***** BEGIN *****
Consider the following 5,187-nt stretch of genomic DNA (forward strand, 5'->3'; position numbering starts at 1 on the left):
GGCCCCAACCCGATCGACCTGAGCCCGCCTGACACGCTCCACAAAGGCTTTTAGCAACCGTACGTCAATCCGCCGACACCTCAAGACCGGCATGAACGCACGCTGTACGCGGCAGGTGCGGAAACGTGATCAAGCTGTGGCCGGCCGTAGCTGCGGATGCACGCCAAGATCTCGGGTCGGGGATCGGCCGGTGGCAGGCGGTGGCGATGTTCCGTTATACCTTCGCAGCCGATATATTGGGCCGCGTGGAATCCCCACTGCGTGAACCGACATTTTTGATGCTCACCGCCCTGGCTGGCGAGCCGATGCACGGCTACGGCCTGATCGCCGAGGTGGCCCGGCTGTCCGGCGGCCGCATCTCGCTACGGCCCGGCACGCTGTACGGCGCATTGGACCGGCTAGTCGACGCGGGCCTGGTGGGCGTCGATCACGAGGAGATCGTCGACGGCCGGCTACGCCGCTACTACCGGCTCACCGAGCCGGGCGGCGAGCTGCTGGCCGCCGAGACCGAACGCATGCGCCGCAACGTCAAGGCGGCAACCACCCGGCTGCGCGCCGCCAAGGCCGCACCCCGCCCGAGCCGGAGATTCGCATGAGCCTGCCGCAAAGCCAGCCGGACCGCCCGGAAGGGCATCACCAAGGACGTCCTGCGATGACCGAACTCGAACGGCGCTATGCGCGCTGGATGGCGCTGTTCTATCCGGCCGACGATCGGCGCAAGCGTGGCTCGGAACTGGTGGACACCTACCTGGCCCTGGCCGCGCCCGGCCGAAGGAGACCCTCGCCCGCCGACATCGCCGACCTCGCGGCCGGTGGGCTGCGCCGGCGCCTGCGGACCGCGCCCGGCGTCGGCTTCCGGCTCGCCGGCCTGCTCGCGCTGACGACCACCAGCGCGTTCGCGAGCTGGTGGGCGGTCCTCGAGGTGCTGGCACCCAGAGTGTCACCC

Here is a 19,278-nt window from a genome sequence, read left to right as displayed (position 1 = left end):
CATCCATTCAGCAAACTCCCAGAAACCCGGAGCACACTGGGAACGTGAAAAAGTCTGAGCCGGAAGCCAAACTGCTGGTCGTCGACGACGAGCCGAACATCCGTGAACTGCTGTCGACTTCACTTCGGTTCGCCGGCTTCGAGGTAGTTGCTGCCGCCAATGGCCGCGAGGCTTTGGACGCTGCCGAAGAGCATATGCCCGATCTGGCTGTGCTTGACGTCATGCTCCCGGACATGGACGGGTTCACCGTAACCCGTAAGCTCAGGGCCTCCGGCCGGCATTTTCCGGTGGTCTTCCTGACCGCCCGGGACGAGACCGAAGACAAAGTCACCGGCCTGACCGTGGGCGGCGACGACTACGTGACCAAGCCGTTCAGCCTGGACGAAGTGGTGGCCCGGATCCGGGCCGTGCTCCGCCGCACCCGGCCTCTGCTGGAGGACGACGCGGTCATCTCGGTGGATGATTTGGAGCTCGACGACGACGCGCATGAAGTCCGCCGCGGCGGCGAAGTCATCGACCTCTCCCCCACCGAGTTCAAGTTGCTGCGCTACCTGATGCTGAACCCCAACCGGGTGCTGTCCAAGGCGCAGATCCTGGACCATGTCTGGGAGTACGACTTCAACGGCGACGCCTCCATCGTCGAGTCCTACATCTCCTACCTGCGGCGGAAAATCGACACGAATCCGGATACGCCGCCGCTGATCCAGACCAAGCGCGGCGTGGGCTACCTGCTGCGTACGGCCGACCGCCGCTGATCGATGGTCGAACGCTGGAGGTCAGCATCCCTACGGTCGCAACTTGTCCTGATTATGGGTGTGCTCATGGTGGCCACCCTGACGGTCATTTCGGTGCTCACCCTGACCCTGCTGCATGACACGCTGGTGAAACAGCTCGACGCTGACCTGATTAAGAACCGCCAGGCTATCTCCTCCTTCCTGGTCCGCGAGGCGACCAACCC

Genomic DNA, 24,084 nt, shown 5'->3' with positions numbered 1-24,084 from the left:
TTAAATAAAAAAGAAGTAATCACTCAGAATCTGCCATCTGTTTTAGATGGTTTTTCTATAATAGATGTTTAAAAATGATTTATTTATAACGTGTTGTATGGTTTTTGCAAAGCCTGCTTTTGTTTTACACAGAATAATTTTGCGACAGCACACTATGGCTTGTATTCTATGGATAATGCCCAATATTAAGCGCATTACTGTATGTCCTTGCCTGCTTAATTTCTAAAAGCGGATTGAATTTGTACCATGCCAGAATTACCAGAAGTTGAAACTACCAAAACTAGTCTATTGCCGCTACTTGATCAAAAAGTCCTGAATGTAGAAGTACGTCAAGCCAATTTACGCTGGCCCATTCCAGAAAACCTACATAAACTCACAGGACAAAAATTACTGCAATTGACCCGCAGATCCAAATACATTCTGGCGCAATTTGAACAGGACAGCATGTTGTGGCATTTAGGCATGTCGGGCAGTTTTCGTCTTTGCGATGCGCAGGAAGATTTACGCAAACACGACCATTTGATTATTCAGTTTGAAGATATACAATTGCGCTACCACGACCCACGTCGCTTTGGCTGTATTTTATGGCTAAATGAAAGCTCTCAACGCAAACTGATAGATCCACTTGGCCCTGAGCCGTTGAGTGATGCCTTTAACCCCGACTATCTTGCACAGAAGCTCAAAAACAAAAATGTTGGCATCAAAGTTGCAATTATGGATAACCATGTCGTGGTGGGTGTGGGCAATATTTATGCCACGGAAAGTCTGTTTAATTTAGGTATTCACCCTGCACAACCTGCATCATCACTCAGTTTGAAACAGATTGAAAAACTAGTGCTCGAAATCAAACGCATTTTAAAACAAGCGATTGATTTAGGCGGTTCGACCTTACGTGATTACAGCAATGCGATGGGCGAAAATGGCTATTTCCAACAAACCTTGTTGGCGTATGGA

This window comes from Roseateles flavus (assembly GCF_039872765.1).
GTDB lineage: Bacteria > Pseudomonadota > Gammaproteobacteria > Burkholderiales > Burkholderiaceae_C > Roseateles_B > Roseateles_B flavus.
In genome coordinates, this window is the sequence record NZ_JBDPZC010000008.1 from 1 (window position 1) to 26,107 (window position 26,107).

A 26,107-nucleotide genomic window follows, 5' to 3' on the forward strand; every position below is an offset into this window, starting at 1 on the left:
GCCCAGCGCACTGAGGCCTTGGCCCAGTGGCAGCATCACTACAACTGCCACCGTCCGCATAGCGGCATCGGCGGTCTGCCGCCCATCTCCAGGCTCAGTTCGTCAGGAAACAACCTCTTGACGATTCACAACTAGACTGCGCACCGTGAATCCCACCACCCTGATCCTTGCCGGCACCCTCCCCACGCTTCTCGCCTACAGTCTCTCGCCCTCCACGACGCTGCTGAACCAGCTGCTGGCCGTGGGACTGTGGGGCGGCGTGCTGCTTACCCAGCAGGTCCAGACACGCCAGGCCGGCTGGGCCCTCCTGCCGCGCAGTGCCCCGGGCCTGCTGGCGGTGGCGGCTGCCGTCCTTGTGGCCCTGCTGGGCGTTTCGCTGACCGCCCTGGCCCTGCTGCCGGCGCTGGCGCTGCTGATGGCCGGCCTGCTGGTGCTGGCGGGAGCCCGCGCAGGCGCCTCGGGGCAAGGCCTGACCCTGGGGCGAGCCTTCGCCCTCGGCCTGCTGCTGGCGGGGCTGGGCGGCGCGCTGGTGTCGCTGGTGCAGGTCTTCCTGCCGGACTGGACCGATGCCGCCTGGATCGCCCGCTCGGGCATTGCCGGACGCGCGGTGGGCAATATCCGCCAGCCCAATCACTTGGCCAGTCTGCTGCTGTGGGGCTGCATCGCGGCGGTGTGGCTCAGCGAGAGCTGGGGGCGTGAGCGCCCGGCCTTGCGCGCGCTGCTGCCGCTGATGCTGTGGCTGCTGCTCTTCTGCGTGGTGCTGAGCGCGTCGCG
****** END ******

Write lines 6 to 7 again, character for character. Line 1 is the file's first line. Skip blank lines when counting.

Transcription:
TTAAATAAAAAAGAAGTAATCACTCAGAATCTGCCATCTGTTTTAGATGGTTTTTCTATAATAGATGTTTAAAAATGATTTATTTATAACGTGTTGTATGGTTTTTGCAAAGCCTGCTTTTGTTTTACACAGAATAATTTTGCGACAGCACACTATGGCTTGTATTCTATGGATAATGCCCAATATTAAGCGCATTACTGTATGTCCTTGCCTGCTTAATTTCTAAAAGCGGATTGAATTTGTACCATGCCAGAATTACCAGAAGTTGAAACTACCAAAACTAGTCTATTGCCGCTACTTGATCAAAAAGTCCTGAATGTAGAAGTACGTCAAGCCAATTTACGCTGGCCCATTCCAGAAAACCTACATAAACTCACAGGACAAAAATTACTGCAATTGACCCGCAGATCCAAATACATTCTGGCGCAATTTGAACAGGACAGCATGTTGTGGCATTTAGGCATGTCGGGCAGTTTTCGTCTTTGCGATGCGCAGGAAGATTTACGCAAACACGACCATTTGATTATTCAGTTTGAAGATATACAATTGCGCTACCACGACCCACGTCGCTTTGGCTGTATTTTATGGCTAAATGAAAGCTCTCAACGCAAACTGATAGATCCACTTGGCCCTGAGCCGTTGAGTGATGCCTTTAACCCCGACTATCTTGCACAGAAGCTCAAAAACAAAAATGTTGGCATCAAAGTTGCAATTATGGATAACCATGTCGTGGTGGGTGTGGGCAATATTTATGCCACGGAAAGTCTGTTTAATTTAGGTATTCACCCTGCACAACCTGCATCATCACTCAGTTTGAAACAGATTGAAAAACTAGTGCTCGAAATCAAACGCATTTTAAAACAAGCGATTGATTTAGGCGGTTCGACCTTACGTGATTACAGCAATGCGATGGGCGAAAATGGCTATTTCCAACAAACCTTGTTGGCGTATGGA

This window comes from Roseateles flavus (assembly GCF_039872765.1).